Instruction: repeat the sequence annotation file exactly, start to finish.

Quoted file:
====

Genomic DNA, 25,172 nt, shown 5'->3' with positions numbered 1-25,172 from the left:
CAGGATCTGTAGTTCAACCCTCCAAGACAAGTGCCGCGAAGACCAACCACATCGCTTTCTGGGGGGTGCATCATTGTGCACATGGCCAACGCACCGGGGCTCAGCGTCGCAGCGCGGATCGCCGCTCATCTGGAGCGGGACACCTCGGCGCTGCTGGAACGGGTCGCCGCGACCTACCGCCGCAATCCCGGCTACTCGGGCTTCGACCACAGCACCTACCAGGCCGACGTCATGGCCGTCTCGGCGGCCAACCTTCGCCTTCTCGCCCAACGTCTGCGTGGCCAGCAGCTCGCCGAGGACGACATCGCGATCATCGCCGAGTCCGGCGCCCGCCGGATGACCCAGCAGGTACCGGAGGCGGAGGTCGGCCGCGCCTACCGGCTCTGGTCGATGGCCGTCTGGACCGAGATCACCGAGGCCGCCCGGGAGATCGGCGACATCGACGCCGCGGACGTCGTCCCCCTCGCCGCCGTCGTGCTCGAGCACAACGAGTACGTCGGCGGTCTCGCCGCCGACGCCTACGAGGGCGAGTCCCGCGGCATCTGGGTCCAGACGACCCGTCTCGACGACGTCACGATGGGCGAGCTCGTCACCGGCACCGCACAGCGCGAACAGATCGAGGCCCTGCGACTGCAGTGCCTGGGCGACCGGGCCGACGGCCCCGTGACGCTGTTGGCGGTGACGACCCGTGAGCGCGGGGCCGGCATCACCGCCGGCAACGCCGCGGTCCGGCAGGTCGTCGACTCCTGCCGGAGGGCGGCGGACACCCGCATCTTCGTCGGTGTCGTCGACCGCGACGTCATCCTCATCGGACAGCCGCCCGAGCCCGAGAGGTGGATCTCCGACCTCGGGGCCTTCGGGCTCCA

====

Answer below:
Genomic DNA, 25,172 nt, shown 5'->3' with positions numbered 1-25,172 from the left:
CAGGATCTGTAGTTCAACCCTCCAAGACAAGTGCCGCGAAGACCAACCACATCGCTTTCTGGGGGGTGCATCATTGTGCACATGGCCAACGCACCGGGGCTCAGCGTCGCAGCGCGGATCGCCGCTCATCTGGAGCGGGACACCTCGGCGCTGCTGGAACGGGTCGCCGCGACCTACCGCCGCAATCCCGGCTACTCGGGCTTCGACCACAGCACCTACCAGGCCGACGTCATGGCCGTCTCGGCGGCCAACCTTCGCCTTCTCGCCCAACGTCTGCGTGGCCAGCAGCTCGCCGAGGACGACATCGCGATCATCGCCGAGTCCGGCGCCCGCCGGATGACCCAGCAGGTACCGGAGGCGGAGGTCGGCCGCGCCTACCGGCTCTGGTCGATGGCCGTCTGGACCGAGATCACCGAGGCCGCCCGGGAGATCGGCGACATCGACGCCGCGGACGTCGTCCCCCTCGCCGCCGTCGTGCTCGAGCACAACGAGTACGTCGGCGGTCTCGCCGCCGACGCCTACGAGGGCGAGTCCCGCGGCATCTGGGTCCAGACGACCCGTCTCGACGACGTCACGATGGGCGAGCTCGTCACCGGCACCGCACAGCGCGAACAGATCGAGGCCCTGCGACTGCAGTGCCTGGGCGACCGGGCCGACGGCCCCGTGACGCTGTTGGCGGTGACGACCCGTGAGCGCGGGGCCGGCATCACCGCCGGCAACGCCGCGGTCCGGCAGGTCGTCGACTCCTGCCGGAGGGCGGCGGACACCCGCATCTTCGTCGGTGTCGTCGACCGCGACGTCATCCTCATCGGACAGCCGCCCGAGCCCGAGAGGTGGATCTCCGACCTCGGGGCCTTCGGGCTCCA